As the NY Sun reports this morning, the congestion tax commission will provide council speaker Chris Quinn with a severe political test. As the paper says, Quinn came on board the Bloomberg band wagon, "before the deal that puts the council on the hook was negotiated." Now it will be up to her to deliver, an effort that has both potential political costs as well as benefits.
With a dedicated cadre of opponents on the council, many of whom occupy key leadership positions, Quinn will have to adopt a strategy that acknowledges the concerns of opponent, while at the same time cultivating the necessary votes to pass the required home rule message. Councilman Weprin, a confirmed congestion tax opponent, told the Sun that he didn't think the speaker would "use her pulpit to influence members."
We're not as sanguine as our friend David on this point. The speaker will need to use all of her resources because, as Professor Cohen of Columbia told the Sun she needs, "to show she has the leadership ability to be mayor..." With her political prestige on the line, she'll have no choice but to go full bore on this issue-and make no mistake she will be a formidable presence in the upcoming months.
That being said, her stalwart support for the mayor carries certain risks. The bottom line reality in this fight is that, in spite of all the money that has been spent to sell the tax plan, most New Yorkers abhor the idea. The bulk of the opposition resides in the communities that the speaker will have to woo if she's going to have a chance to actually win a Democratic primary. In addition, let's not forget that potential mayoral foe, Anthony Weiner, has come out strongly against the mayor's plan. Therefore, Quinn, just like many of her council colleagues looking to move on politically, does not have an easy road ahead.
So as "Take 3" of the congestion tax bill gets introduced in Albany on Thursday, there is much uncertainty on both sides of the controversy; and things are not as rosy as Crain's New York Business believes in its editorial this week. There are simply too many variables in play for any one to get carried away with bold prognostications.
And the one thing that has been missing in all of this is the actual examination of the mayor's plan. Remember, every time the mayor has been asked to explain aspects of the plan he has gotten rather testy-acting as if PlaNYC 2030 was the Ten Commandments. It isn't, and some of the plan's assumptions are likely not to survive the disinfecting action of sunlight. In addition, many of the claims of supporters are contradictory and may well be exposed in the debate.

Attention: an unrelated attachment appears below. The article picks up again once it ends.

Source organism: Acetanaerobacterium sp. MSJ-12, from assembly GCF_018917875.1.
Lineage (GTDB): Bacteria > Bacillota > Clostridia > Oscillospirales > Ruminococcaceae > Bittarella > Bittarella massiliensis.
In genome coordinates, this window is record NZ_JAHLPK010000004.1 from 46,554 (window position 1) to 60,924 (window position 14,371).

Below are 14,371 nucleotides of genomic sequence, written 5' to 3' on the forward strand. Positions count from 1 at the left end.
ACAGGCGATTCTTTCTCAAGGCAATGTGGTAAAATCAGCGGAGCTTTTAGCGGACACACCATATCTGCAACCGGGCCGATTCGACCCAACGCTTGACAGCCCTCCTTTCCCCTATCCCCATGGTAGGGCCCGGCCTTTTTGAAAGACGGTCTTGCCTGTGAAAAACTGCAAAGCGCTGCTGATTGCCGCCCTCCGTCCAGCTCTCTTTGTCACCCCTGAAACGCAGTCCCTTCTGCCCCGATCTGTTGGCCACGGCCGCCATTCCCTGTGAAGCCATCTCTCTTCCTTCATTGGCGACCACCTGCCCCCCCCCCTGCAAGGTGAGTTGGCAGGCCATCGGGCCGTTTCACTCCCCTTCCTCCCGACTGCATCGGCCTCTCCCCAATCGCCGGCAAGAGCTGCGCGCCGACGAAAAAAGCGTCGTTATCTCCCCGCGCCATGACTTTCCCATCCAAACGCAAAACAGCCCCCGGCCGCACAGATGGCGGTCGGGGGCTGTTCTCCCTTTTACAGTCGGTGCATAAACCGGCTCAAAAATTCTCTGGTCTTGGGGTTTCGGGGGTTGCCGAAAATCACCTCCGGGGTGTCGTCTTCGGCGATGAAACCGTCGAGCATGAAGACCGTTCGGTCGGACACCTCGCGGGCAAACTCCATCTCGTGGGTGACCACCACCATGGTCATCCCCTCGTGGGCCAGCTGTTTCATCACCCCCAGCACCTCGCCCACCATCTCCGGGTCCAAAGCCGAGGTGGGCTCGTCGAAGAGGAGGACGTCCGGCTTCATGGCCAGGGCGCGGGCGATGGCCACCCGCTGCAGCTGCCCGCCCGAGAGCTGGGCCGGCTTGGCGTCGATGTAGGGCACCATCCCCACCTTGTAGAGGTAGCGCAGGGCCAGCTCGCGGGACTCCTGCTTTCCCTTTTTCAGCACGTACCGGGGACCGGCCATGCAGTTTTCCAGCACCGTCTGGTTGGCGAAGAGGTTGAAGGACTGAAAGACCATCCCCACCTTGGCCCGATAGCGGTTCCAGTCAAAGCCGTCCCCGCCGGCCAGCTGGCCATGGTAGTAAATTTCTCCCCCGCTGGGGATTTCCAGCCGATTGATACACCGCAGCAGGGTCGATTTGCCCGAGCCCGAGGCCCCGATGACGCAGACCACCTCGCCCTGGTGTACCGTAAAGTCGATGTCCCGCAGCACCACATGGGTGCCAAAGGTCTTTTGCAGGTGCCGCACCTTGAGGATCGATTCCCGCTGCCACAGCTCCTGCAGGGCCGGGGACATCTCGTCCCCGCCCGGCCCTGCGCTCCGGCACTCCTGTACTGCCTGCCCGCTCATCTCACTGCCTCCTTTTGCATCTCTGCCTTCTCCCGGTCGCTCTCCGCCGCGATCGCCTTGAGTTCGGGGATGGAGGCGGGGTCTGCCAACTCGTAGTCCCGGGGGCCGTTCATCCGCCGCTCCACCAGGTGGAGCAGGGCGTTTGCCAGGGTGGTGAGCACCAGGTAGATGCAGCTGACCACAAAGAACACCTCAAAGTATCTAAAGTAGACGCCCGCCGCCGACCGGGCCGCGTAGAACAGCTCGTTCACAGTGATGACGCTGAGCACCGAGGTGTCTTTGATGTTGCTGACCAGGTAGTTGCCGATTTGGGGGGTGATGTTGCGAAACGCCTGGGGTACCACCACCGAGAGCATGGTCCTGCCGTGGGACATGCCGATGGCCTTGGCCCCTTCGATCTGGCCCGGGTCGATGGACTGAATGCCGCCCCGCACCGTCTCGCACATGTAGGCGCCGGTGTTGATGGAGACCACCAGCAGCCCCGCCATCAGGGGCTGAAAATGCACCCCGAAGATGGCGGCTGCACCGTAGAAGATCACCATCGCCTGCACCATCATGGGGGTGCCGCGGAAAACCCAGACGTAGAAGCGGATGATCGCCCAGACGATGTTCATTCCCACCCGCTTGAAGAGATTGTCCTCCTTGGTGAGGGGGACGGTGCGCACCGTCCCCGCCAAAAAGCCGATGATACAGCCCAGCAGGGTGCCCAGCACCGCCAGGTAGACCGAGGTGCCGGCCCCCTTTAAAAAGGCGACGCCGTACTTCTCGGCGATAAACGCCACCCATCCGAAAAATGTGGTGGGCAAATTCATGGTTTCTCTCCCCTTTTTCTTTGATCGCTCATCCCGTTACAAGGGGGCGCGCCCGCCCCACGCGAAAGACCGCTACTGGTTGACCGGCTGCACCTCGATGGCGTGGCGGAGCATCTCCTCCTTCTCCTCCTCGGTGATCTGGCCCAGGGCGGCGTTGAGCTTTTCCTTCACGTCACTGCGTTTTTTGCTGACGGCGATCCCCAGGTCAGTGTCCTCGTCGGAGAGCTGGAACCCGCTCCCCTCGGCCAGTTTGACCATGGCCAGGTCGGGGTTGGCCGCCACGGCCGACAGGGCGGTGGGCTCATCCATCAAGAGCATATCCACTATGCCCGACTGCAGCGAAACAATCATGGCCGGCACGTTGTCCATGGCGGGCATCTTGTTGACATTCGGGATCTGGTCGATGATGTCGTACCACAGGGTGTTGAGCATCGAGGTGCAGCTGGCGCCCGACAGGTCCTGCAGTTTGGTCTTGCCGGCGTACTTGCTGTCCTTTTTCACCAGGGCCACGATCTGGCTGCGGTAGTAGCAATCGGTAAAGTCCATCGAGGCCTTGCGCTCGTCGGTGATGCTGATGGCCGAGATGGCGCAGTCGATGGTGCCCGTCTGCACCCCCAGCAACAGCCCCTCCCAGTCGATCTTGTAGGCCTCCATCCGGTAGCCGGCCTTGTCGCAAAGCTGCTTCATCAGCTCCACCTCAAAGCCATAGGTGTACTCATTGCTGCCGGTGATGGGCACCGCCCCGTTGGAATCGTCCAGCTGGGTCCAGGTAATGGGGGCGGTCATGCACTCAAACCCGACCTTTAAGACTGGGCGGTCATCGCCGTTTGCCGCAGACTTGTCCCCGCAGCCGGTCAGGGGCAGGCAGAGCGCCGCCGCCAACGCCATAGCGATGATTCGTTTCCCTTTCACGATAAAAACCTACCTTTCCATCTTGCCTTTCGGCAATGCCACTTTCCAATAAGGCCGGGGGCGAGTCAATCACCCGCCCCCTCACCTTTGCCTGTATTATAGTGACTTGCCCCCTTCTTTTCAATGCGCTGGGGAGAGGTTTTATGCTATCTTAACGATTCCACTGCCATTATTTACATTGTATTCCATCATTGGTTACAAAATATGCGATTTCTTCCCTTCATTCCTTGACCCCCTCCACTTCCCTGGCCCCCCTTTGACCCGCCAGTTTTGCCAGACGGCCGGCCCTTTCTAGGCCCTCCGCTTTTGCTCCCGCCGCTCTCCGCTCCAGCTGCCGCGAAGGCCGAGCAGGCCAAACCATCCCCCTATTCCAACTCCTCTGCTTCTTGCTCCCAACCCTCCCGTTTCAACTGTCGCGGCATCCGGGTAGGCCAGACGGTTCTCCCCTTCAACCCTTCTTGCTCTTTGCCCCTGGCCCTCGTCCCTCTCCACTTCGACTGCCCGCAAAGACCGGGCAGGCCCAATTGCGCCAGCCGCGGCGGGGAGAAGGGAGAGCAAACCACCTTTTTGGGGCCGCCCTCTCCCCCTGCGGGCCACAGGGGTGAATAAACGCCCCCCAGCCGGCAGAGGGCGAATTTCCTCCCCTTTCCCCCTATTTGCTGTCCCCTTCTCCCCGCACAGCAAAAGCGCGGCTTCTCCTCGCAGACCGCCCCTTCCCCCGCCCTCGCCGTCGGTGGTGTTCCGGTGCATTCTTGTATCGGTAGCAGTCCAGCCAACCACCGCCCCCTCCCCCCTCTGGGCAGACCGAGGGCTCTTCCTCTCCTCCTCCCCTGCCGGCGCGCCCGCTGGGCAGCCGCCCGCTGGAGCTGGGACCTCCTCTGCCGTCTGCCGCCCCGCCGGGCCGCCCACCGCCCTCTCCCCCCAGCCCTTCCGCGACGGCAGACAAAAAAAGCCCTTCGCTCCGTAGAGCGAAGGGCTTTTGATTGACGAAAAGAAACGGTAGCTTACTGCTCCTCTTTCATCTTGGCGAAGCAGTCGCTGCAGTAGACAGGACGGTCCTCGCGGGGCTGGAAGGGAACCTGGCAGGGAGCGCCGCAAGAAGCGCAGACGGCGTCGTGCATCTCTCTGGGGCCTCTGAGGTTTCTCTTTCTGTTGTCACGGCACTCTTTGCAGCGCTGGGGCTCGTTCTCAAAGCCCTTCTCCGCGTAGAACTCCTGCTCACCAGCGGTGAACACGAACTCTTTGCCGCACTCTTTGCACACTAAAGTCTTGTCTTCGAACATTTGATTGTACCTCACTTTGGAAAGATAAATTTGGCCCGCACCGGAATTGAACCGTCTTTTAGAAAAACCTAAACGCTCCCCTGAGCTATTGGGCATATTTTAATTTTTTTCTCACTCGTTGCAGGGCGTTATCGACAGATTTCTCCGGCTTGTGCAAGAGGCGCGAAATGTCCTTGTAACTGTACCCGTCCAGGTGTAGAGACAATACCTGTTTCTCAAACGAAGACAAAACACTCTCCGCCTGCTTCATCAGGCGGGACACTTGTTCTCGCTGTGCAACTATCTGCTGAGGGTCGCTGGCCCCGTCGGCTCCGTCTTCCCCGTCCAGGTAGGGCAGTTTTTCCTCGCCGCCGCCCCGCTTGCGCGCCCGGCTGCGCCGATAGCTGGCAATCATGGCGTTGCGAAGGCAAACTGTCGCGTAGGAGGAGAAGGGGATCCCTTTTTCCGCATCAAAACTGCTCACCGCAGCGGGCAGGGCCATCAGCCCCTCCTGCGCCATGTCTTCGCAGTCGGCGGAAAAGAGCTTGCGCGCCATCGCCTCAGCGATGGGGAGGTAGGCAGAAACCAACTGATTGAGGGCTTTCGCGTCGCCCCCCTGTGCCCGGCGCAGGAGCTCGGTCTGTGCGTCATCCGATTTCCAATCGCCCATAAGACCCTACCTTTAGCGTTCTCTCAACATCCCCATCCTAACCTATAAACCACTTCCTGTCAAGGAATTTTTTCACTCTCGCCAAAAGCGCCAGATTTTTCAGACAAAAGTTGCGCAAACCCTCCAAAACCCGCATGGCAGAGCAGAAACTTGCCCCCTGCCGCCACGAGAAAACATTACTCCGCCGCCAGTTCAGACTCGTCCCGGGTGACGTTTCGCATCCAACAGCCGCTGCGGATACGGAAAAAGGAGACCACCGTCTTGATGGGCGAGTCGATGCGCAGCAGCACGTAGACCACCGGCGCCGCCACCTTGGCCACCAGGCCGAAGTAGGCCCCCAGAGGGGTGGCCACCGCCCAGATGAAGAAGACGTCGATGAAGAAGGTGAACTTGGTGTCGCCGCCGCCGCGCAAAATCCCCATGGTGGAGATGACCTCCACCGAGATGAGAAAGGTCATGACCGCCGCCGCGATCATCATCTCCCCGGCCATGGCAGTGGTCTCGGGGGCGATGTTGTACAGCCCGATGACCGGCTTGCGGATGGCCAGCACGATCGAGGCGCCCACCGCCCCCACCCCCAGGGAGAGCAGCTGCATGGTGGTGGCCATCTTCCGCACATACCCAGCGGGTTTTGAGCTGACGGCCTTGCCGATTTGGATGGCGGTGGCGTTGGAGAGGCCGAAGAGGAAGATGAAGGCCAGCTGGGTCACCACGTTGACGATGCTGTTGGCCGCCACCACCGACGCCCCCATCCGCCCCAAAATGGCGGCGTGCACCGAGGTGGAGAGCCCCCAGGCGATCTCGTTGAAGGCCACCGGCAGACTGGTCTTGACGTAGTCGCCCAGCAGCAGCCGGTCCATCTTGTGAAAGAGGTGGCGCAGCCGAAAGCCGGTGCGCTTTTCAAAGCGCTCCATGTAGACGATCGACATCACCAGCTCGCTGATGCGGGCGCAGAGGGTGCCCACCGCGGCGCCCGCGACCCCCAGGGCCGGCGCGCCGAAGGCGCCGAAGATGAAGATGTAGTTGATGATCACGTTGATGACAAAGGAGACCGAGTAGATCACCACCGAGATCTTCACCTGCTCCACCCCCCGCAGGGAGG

Still, the Mike Bloomberg shouldn't be counted out in all of this, particularly because of two factors: (1) His willingness to spend lavishly-and to use public resources as an additional enticement; and, (2) The absolute abdication by the editorial boards of the city of their oversight role. Quite simply, they-with relatively few exceptions- have become embarrassing toadies of the mayor.
Why has the cry for an accounting of all of the mayor's spending gotten stuck in so many editorial throats? After all, a number of these folks never shut up about the pernicious influence of money in politics. What makes this situation different? Many of those with the current lockjaw fever would no doubt argue that all of this spending is OK because it is in the "public's interest."
But who defines this public good, and what separates this policy from any a special interest? Please look closely here. This is Mike Bloomberg looking to impose a tax on many middle class New Yorkers who are already, by all measures, very heavily taxed. He claims that he is doing this because of some notion of environmental betterment.
Perhaps he thinks he is, but there's an alternative explanation. Mike Bloomberg, a mayor who has done more than any other mayor in recent memory to increase carbon emissions in this city, has decided that he needs to use the popular concern with the environment as a platform for his national ambitions.
He is unconcerned with the potential fiscal impact his tax plan may have on thousands of New Yorkers, precisely because his major interest in all of this is the promotion of one Michael R. Bloomberg-the very definition of a special interest, since there are few New Yorkers, when looking at an additional $2,000 tax bill, who give two snits whether Mayor Mike runs for national office.
So, in the final analysis what we have is lavish spending on behalf of a special interest and, like all such interests, it is falsely couched in public interest terms. You'd think that all of our righteous editorial voices of indignation would get that; but they don't-not because they're in the mayor's pocket-but because they are fully embedded in the fabric of his well-tailored suit.